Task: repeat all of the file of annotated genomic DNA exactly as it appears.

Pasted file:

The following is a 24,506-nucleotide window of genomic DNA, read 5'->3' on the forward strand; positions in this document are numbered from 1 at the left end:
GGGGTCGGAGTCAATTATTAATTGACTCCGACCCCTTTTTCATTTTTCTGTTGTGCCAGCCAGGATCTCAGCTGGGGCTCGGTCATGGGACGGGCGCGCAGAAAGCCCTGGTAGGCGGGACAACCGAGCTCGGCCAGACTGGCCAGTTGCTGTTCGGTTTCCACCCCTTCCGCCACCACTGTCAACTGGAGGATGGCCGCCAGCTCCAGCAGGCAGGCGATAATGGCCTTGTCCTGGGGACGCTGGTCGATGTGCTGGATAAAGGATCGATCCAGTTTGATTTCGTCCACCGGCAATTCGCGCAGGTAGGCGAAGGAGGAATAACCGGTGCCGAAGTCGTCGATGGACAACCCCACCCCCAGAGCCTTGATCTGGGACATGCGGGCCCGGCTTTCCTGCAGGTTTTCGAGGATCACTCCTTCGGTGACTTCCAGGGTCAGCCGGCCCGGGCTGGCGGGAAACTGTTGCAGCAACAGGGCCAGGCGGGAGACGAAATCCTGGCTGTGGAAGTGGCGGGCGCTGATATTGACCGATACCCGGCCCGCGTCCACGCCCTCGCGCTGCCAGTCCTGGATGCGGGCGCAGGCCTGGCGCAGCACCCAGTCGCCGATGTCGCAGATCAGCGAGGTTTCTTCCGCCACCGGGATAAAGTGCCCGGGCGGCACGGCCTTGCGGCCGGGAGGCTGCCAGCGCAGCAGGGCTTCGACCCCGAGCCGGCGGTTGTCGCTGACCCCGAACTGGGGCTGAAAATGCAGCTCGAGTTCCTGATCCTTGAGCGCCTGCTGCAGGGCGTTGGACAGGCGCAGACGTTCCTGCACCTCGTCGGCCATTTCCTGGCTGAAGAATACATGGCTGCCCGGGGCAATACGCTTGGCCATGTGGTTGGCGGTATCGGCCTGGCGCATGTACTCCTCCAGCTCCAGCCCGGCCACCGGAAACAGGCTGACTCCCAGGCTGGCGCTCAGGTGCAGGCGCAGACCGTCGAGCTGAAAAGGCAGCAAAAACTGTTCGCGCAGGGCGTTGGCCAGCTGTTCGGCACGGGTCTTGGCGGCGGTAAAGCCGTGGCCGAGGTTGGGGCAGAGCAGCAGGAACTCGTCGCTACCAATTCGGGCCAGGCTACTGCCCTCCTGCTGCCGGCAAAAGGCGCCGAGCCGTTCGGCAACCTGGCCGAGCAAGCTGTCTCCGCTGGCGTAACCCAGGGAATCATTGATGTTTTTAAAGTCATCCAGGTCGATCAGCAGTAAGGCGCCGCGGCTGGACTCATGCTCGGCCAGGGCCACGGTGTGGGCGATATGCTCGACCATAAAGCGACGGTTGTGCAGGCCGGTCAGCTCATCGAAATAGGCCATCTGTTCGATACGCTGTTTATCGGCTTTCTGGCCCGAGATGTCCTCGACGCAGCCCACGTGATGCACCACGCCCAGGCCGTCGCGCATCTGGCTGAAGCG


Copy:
The following is a 24,506-nucleotide window of genomic DNA, read 5'->3' on the forward strand; positions in this document are numbered from 1 at the left end:
GGGGTCGGAGTCAATTATTAATTGACTCCGACCCCTTTTTCATTTTTCTGTTGTGCCAGCCAGGATCTCAGCTGGGGCTCGGTCATGGGACGGGCGCGCAGAAAGCCCTGGTAGGCGGGACAACCGAGCTCGGCCAGACTGGCCAGTTGCTGTTCGGTTTCCACCCCTTCCGCCACCACTGTCAACTGGAGGATGGCCGCCAGCTCCAGCAGGCAGGCGATAATGGCCTTGTCCTGGGGACGCTGGTCGATGTGCTGGATAAAGGATCGATCCAGTTTGATTTCGTCCACCGGCAATTCGCGCAGGTAGGCGAAGGAGGAATAACCGGTGCCGAAGTCGTCGATGGACAACCCCACCCCCAGAGCCTTGATCTGGGACATGCGGGCCCGGCTTTCCTGCAGGTTTTCGAGGATCACTCCTTCGGTGACTTCCAGGGTCAGCCGGCCCGGGCTGGCGGGAAACTGTTGCAGCAACAGGGCCAGGCGGGAGACGAAATCCTGGCTGTGGAAGTGGCGGGCGCTGATATTGACCGATACCCGGCCCGCGTCCACGCCCTCGCGCTGCCAGTCCTGGATGCGGGCGCAGGCCTGGCGCAGCACCCAGTCGCCGATGTCGCAGATCAGCGAGGTTTCTTCCGCCACCGGGATAAAGTGCCCGGGCGGCACGGCCTTGCGGCCGGGAGGCTGCCAGCGCAGCAGGGCTTCGACCCCGAGCCGGCGGTTGTCGCTGACCCCGAACTGGGGCTGAAAATGCAGCTCGAGTTCCTGATCCTTGAGCGCCTGCTGCAGGGCGTTGGACAGGCGCAGACGTTCCTGCACCTCGTCGGCCATTTCCTGGCTGAAGAATACATGGCTGCCCGGGGCAATACGCTTGGCCATGTGGTTGGCGGTATCGGCCTGGCGCATGTACTCCTCCAGCTCCAGCCCGGCCACCGGAAACAGGCTGACTCCCAGGCTGGCGCTCAGGTGCAGGCGCAGACCGTCGAGCTGAAAAGGCAGCAAAAACTGTTCGCGCAGGGCGTTGGCCAGCTGTTCGGCACGGGTCTTGGCGGCGGTAAAGCCGTGGCCGAGGTTGGGGCAGAGCAGCAGGAACTCGTCGCTACCAATTCGGGCCAGGCTACTGCCCTCCTGCTGCCGGCAAAAGGCGCCGAGCCGTTCGGCAACCTGGCCGAGCAAGCTGTCTCCGCTGGCGTAACCCAGGGAATCATTGATGTTTTTAAAGTCATCCAGGTCGATCAGCAGTAAGGCGCCGCGGCTGGACTCATGCTCGGCCAGGGCCACGGTGTGGGCGATATGCTCGACCATAAAGCGACGGTTGTGCAGGCCGGTCAGCTCATCGAAATAGGCCATCTGTTCGATACGCTGTTTATCGGCTTTCTGGCCCGAGATGTCCTCGACGCAGCCCACGTGATGCACCACGCCCAGGCCGTCGCGCATCTGGCTGAAGCG